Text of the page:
Why choose a career in TV production?
Many people dream of being on television, but the experience of working behind the camera is often equally as thrilling
We asked two industry experts - Charlie Smith, production manager at Twofour, and Gillian Gordon, course director of MA Producing Film and TV at Royal Holloway, University of London - for their five favourite things about working in TV production. Here's what they said…
Television's famously lively and sociable working environment is home to many passionate, energetic extroverts. This, claims Charlie, is especially important given the job often involves long, exhausting hours.
'I genuinely look forward to coming into work each day,' she adds. 'My colleagues are supporting when times are tough, and hardworking, dedicated and reliable when deadlines are near.
'But, best of all, they're consistently funny and articulate - which means that, even when things are stressful, I can work with a smile among the security of friends.'
Indeed, producing good television relies on strong collaboration - and teams can be very large. Once commissioned by a broadcaster, producers must work with writers to turn their ideas into scripts, before actors, composers, directors, cinematographers, costume designers and production designers can use their craft to bring everything to life.
Gillian has produced numerous award-winning programmes in the UK and USA, and says that - in her 30 years of experience within the media industry - amassing a strong team remains one of the most satisfying aspects of her job.
'You're only as good as your weakest link,' she admits. 'Hiring a tight-knit team that you can trust isn't always easy, but it feels fantastic when you find people who really know how to do their jobs.'
TV production is extremely exciting, largely because each day presents new tasks and challenges. Charlie, for example, has recently organised a red carpet event for overweight pets (Fat Pets: Slimmer of the Year, ITV) and performed as the English voice of a transgender Thai kickboxer (Kung Foolery, Sky).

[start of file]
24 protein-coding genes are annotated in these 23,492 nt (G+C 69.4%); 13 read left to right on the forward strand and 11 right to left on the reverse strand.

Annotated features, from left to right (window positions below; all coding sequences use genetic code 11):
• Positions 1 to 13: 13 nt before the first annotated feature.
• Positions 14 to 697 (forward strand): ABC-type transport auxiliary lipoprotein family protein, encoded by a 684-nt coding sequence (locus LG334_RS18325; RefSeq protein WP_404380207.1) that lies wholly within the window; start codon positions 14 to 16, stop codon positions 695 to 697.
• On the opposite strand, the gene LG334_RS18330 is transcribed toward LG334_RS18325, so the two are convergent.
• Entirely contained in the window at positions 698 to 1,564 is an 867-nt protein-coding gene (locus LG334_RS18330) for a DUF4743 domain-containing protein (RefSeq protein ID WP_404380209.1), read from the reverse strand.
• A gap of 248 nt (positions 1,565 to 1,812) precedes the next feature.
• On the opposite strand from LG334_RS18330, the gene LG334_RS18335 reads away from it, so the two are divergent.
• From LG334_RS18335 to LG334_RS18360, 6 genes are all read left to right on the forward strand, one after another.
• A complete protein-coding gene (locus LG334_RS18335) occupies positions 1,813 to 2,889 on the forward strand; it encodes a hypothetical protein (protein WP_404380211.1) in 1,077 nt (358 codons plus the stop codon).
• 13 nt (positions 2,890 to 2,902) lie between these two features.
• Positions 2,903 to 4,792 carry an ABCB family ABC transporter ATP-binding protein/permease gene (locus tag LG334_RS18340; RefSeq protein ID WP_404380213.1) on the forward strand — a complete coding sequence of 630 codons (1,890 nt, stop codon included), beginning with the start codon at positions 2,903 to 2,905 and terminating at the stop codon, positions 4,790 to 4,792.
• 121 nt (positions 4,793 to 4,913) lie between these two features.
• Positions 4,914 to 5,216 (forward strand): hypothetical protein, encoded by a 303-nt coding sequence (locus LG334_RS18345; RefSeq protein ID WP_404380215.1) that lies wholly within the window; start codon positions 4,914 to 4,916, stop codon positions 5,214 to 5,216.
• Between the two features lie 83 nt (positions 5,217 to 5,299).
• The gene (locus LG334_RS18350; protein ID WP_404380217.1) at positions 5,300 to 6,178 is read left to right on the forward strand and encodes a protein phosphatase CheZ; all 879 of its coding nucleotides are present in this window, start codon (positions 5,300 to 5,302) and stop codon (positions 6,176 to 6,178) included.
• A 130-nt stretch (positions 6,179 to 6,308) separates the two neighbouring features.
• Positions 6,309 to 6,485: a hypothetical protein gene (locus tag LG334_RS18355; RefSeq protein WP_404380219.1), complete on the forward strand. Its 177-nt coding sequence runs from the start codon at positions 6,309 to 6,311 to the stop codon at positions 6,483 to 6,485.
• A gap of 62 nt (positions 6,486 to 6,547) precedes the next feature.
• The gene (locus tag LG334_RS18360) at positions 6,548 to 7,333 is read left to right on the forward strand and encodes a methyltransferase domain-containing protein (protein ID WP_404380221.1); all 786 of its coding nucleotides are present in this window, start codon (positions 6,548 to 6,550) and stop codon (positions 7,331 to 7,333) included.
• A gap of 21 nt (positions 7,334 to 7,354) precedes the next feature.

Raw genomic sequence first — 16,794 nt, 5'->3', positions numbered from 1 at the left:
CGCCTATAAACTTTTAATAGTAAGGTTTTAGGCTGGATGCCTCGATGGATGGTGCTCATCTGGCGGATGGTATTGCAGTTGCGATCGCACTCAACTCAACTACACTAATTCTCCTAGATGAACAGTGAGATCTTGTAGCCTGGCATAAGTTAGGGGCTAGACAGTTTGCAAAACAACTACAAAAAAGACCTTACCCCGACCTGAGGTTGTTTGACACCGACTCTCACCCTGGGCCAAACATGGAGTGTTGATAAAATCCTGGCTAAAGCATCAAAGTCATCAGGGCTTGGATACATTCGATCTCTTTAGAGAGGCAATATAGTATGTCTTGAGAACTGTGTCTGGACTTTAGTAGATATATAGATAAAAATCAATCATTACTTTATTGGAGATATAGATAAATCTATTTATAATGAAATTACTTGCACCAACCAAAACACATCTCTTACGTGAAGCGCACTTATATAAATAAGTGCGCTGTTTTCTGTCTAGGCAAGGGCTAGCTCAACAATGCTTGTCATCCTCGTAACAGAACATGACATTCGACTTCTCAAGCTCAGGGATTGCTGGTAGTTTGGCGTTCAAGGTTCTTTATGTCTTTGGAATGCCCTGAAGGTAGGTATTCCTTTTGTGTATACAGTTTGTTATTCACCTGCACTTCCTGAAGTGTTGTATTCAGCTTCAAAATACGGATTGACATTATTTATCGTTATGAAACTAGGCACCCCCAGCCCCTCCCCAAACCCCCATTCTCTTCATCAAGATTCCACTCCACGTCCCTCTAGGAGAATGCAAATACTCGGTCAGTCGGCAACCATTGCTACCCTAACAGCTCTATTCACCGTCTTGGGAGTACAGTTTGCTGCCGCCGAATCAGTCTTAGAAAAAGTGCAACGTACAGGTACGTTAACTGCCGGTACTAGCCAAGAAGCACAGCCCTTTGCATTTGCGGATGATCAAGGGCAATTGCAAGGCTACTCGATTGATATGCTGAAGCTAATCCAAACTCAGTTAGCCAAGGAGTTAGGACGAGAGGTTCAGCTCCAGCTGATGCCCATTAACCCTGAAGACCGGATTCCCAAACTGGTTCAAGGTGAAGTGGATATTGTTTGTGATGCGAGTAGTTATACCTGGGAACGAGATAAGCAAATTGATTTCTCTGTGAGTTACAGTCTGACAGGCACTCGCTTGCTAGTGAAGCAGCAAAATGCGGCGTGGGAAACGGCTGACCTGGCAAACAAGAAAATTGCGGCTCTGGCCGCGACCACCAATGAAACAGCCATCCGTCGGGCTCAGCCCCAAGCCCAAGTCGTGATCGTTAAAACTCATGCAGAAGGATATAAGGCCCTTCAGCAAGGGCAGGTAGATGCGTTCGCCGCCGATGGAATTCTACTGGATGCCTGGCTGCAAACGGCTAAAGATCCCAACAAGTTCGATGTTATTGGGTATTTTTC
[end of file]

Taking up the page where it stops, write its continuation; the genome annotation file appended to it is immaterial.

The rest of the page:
'There's never an opportunity to get bored,' she says. 'Television production is really reactive. The nature of the business means that things can change at the very last minute, or that you suddenly need to reorganise everything about a programme in what seems like nowhere near enough time.'
While tasks such as budgeting and scheduling may seem mundane in some industries, Gillian believes that the detailed strategic thinking involved in production is actually a real perk of the job - especially when things don't go to plan.
'Sometimes you have to rewrite because a location has fallen through or an actor is ill,' she says. 'Only the producer can really know what it takes to tell the story as originally conceived. You must think on your toes and rewrite, reschedule and rejig the budget.'
Many shows require an on-location production presence, meaning that you'll potentially get to explore some incredible places.
Charlie has sent teams to countless overseas locations - including China, India, Korea, Mexico, Switzerland and the USA - to shoot programmes on topics as bizarre and wide-ranging as plastic roads, shrimp farming and electric buses. Some have even met Bill Gates, and visited the Shanghai Tower and Large Hadron Collider (LHC).
'The travel is definitely a real highlight,' she says. 'I've been lucky enough to go on some amazing shoots in locations like Italy, Australia and Los Angeles, where I worked at some of the most beautiful venues and locations that I've ever had the pleasure of experiencing.'
The finished product
Developing your project - or 'creating a universe from scratch', as Gillian describes it - is tremendously rewarding. However, her favourite aspect of programme-making is post-production.
'It's miraculous to see a talented editor piece together your film and re-invent it,' she adds. 'It's magical to see what post-graphics can do, and it's delightful to sit in the dubbing studio when your mixer is laying the music on for the first time.'
Charlie agrees. 'The sense of achievement that you feel when watching something that you helped to make is amazing,' she admits. 'I still get a kick out of seeing my name on screen during the credits, 14 years on.'
The public buzz
TV is one of the UK's biggest talking points and Charlie - who has worked on hit programmes like The X-Factor and The Hotel Inspector - says that she often overhears people discussing her shows on public transport.
'It's a privilege to work in an industry that people deem so interesting and exciting,' she adds. 'We always have stories to tell at dinner parties, and people always want to know about the projects that we're working on.
'Whether they're an established series or new, yet-to-be-broadcast programmes, our content is a constant source of discussion.'